REVIEW: Ultraviolet (Kurt Wimmer, 2006)

In the distant future, disease has separated humanity into two cultures: The familiar breed and a new, physically and mentally enhanced vampire type. These transformations are taking place in growing numbers, and the sub-species is now being viewed as a threat by the government. Milla Jovovich stars as an enhanced being who protects a child caught up in the societal feud in Kurt Wimmer's directorial follow-up to 2002's Equilibrium.

If you've known me for a while, you probably know I'm a sucker for ass-kicking-chicks flicks. Tank Girl, Underworld and Jovovich's other slick ass-kicker, Resident Evil: Apocalypse are all proud selections from my DVD shelves (Screen Gems does my body good,) so it should come as no surprise that I was highly anticipating Ultraviolet's release. My growing excitement as the release date crept up bordered in giddiness. Now that I've seen the movie... will it end up among my DVDs? Only if I'm bored in Best Buy one day.

Wimmer's creation starts strong with an enticing credits sequence involving excellent comic book art, but my heart did a swan-dive the instant I saw Cameron Bright's name. I had no idea the blander than bland child from Godsend and Birth was a supporting cast member, and had I known it would have most certainly been a hesitation. He bugs me beyond belief with his expressionless deliveries - downers for any film he appears in. As soon as the credits ended, however, I was shown that his inclusion would not be the worst aspect of what was to follow, simply described as a bastard hybrid between The Transporter and the film adaptation of Aeon Flux.

It's baffling that some people must have thought the ideas brought to life in the movie were good ones. Sure, there are a few interesting ideas such as the Gravity Recalibrator device, but they suffer in their murky confines, remaining underused with leftover potential. The first half of the film overloads itself with other gadgets, leaving us with a lot of colloquial sci-fi lines akin to the parody ad from in Thank You For Smoking, "Thank goodness we invented the whatever device!"

I cannot yet say whether the soft resolution of the cinematography was necessary for the computer-effects heavy compositions - which are nicely symmetrical but ultimately fail through poor execution - or if it was simply an unavoidable mishap - one that leaves some scenes at a complete loss (I.E. Violet explaining her tattoos). What I can say is that they are headache-inducing and they visually destroy several shots, especially the ones showcasing Milla's beauty. Her gorgeously defined features are lost in the odd streaks that look like someone poured water on an oil painting before it dried.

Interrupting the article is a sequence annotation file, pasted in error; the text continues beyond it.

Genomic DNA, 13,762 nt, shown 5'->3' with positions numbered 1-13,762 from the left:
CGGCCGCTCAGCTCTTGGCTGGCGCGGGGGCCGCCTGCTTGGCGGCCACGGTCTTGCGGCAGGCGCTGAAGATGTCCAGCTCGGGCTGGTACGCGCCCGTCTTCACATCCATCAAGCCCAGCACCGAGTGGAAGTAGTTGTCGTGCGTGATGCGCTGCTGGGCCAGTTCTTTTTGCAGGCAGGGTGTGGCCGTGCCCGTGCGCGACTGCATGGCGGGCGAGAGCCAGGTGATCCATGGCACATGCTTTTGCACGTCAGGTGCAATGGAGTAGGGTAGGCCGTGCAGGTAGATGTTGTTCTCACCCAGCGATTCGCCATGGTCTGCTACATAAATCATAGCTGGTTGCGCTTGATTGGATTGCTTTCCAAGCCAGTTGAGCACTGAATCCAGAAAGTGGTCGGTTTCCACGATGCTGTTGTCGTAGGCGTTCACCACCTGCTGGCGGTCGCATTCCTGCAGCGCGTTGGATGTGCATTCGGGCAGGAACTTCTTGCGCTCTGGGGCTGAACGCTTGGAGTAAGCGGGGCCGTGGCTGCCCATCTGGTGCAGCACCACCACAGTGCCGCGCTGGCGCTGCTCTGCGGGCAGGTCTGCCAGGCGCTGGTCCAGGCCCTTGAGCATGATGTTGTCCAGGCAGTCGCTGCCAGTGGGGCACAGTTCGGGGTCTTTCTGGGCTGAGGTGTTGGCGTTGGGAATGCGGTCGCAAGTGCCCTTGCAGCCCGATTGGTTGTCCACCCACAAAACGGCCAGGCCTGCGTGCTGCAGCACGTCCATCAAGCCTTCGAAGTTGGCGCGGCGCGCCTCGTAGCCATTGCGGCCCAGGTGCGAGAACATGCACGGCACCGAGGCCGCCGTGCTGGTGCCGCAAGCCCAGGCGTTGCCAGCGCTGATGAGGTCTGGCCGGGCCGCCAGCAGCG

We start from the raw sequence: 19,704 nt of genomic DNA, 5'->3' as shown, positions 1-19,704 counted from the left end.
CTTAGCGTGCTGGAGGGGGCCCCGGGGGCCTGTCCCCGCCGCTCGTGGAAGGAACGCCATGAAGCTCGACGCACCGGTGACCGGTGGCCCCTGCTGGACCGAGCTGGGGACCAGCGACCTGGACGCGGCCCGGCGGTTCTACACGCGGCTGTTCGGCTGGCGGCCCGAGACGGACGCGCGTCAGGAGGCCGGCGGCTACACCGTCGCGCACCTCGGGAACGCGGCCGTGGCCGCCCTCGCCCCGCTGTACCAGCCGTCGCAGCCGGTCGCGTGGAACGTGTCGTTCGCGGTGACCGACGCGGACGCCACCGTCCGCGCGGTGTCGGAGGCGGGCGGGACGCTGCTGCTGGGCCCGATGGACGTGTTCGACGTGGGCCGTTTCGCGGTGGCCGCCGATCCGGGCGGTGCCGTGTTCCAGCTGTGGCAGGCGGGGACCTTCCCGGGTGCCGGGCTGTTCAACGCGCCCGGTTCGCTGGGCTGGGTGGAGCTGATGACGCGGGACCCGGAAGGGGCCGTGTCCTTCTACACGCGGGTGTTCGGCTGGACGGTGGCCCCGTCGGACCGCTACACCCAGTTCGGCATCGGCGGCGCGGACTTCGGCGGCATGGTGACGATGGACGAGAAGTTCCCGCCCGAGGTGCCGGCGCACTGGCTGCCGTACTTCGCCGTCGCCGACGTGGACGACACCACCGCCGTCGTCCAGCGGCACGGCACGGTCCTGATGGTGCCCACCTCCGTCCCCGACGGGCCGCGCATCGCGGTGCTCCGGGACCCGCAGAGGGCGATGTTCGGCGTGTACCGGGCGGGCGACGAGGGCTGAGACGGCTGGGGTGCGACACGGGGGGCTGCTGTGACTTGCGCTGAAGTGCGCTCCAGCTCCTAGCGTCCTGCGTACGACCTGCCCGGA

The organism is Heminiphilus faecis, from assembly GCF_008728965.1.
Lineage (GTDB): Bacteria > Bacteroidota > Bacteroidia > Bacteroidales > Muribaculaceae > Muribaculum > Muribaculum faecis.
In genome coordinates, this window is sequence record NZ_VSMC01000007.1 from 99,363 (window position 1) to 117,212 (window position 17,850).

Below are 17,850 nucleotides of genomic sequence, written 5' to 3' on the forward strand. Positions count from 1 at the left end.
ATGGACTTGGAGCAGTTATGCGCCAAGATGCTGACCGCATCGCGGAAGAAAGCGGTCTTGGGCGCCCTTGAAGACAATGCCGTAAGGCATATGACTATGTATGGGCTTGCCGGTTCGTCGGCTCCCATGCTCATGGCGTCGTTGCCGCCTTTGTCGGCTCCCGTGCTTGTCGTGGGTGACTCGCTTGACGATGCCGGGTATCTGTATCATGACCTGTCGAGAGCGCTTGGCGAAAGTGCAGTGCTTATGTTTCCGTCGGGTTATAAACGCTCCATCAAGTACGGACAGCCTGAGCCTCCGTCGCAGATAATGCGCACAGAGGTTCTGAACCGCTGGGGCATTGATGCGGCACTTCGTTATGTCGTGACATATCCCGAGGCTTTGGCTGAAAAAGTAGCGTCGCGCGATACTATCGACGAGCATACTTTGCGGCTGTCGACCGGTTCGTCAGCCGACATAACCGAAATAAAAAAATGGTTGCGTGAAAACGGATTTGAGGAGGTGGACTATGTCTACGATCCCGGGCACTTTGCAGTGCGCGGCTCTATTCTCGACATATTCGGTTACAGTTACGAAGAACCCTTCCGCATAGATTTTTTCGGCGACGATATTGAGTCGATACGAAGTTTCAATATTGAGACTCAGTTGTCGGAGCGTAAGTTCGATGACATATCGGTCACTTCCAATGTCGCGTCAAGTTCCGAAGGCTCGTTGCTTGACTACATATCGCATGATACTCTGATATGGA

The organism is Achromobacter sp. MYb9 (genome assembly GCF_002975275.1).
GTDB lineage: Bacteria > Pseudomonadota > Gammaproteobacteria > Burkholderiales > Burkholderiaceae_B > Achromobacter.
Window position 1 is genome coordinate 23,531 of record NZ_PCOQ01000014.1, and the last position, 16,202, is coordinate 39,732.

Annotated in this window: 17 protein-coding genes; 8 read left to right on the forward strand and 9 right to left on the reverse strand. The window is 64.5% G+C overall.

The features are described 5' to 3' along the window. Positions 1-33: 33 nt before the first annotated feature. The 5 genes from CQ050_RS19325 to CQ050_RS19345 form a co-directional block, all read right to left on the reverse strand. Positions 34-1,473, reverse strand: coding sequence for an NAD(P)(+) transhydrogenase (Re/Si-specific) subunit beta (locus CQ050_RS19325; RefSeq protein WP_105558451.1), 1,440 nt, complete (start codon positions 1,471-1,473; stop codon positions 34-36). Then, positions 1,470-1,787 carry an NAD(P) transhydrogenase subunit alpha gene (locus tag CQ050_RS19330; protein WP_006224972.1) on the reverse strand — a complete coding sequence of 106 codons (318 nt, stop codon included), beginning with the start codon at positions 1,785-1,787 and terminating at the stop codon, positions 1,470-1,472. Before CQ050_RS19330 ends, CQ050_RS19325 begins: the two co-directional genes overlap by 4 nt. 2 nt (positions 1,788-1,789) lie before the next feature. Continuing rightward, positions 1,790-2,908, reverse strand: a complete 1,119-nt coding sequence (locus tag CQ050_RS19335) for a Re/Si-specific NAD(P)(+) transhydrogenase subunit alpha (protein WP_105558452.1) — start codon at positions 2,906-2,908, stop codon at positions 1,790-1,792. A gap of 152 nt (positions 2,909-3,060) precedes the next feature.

Possibly the most disturbing thing about the holographic production of Ultraviolet is the script. It features some of the worst writing I have ever heard, loaded with sorely dramatic repeat-takes (a strong peeve of mine) and awful lines that aren't even so bad they're good. For example, the title character says with an unavoidable bland tone when faced with an opposition of about 20 soldiers, "You are all going to die." I'm quaking. The final battle between good and evil impending, the villian (Nick Chinlund) says "It is on," to which Violet replies, "Yeah it is." I can really feel the tension!

At its core, Ultraviolet is in the right spot, but it relies too heavily on gimmick, shrouding the good buried deep inside. If you're into Jovovich, as I definitely am, you won't be let down but you certainly won't find anything else of merit. Thankfully what flair is there promises to be well worth a few rewatches on DVD due in part to eye-candy but also to a massive so-bad-it's-good factor.

UPDATE (3.24.11): So, not a very positive review... but as I'm including in the rewatch portion of my "Month in Review: March '11", "Ultraviolet" quickly became a secret pleasure before I finally, lovingly embraced it on a visual level. Its best stretch is its first 25 minutes - not coincidentally about the amount of time before Cameron Bright is unleashed upon us from inside a tiny suitcase - and, well, here's proof (watch your step, I've drooled rather heavily on most of these):

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